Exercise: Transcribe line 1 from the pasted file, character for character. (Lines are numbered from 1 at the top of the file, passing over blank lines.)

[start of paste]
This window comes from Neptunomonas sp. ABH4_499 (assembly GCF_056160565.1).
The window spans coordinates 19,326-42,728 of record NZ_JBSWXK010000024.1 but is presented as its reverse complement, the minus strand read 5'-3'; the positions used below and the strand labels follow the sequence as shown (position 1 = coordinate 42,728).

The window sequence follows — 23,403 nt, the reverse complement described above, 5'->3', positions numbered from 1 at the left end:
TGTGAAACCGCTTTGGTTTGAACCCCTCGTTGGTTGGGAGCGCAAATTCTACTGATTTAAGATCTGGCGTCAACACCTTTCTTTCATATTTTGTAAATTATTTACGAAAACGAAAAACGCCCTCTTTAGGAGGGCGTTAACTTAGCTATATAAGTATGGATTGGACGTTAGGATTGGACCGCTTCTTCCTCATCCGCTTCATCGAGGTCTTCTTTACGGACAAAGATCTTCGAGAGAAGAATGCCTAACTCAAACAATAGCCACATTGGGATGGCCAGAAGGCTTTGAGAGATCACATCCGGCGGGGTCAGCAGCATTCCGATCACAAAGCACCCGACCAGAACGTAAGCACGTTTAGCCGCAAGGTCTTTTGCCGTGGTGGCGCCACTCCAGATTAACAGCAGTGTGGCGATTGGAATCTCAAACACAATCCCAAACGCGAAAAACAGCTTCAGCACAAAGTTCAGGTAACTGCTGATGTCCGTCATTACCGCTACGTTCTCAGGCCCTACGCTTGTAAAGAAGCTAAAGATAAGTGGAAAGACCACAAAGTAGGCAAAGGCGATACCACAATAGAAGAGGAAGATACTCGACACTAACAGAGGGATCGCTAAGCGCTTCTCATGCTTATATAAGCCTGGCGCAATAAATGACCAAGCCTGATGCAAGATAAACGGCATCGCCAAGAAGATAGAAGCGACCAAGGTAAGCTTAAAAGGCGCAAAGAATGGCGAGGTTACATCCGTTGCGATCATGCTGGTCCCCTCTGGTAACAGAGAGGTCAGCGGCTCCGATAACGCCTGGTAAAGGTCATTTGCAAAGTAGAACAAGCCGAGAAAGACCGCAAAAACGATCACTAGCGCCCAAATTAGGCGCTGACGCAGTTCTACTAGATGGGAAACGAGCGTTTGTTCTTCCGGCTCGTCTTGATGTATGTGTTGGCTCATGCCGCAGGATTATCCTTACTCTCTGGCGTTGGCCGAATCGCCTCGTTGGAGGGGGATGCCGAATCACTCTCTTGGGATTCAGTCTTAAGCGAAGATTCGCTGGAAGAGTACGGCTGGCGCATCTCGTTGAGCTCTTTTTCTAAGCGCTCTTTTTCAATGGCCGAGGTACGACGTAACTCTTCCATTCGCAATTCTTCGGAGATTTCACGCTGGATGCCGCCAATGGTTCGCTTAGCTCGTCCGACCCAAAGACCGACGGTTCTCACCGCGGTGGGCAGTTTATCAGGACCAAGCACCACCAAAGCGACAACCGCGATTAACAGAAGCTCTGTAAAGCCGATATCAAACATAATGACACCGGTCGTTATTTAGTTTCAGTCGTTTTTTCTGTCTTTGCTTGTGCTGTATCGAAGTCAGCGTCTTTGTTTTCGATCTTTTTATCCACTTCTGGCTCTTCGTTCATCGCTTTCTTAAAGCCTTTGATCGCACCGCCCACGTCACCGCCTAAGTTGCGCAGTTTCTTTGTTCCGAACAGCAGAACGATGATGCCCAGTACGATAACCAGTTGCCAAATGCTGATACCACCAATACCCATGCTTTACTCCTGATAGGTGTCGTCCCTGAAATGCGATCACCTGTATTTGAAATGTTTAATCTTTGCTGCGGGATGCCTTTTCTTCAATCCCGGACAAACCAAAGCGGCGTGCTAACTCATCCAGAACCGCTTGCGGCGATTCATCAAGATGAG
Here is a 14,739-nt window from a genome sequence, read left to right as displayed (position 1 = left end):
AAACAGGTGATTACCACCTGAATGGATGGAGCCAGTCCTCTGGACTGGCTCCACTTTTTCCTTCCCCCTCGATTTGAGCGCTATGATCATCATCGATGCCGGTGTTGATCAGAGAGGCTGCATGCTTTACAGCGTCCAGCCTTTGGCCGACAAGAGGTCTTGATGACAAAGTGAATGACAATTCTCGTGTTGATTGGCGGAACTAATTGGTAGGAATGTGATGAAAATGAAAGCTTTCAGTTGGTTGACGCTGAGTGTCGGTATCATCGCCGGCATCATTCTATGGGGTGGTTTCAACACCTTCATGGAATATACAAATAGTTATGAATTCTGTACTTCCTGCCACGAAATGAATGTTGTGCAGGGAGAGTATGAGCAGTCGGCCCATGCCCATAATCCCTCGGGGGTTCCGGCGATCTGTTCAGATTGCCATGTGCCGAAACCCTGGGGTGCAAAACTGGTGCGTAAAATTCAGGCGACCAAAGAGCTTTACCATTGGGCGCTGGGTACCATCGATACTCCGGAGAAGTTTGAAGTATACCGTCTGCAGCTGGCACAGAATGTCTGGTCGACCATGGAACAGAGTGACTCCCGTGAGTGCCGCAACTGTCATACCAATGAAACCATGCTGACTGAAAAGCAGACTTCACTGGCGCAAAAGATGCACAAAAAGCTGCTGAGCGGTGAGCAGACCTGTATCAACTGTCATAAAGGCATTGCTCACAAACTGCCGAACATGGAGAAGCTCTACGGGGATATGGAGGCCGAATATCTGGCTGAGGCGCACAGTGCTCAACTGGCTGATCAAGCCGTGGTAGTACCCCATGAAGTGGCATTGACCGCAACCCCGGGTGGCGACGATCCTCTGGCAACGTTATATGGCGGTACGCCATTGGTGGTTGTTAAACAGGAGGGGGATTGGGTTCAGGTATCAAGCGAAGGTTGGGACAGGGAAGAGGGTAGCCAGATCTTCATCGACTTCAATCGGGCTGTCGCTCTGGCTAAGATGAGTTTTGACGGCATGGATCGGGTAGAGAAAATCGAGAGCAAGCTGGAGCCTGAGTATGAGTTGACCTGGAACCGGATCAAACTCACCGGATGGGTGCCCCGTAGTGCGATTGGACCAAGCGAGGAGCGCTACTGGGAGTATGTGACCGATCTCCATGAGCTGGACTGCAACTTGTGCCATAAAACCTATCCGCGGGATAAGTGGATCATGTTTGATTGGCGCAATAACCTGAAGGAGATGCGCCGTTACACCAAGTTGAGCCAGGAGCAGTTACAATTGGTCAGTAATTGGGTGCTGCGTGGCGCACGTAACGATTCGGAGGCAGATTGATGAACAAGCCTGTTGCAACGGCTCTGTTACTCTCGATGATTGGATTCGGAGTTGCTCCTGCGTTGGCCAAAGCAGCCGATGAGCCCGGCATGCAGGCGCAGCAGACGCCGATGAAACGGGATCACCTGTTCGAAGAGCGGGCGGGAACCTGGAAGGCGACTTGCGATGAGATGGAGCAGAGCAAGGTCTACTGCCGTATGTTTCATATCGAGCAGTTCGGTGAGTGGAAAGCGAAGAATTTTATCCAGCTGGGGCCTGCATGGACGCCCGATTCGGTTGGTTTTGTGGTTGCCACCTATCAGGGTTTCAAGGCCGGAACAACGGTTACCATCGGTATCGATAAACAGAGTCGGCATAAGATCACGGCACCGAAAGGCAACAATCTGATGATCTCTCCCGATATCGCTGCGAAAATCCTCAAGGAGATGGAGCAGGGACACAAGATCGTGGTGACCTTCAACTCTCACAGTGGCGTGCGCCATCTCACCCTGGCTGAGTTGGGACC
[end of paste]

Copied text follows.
This window comes from Neptunomonas sp. ABH4_499 (assembly GCF_056160565.1).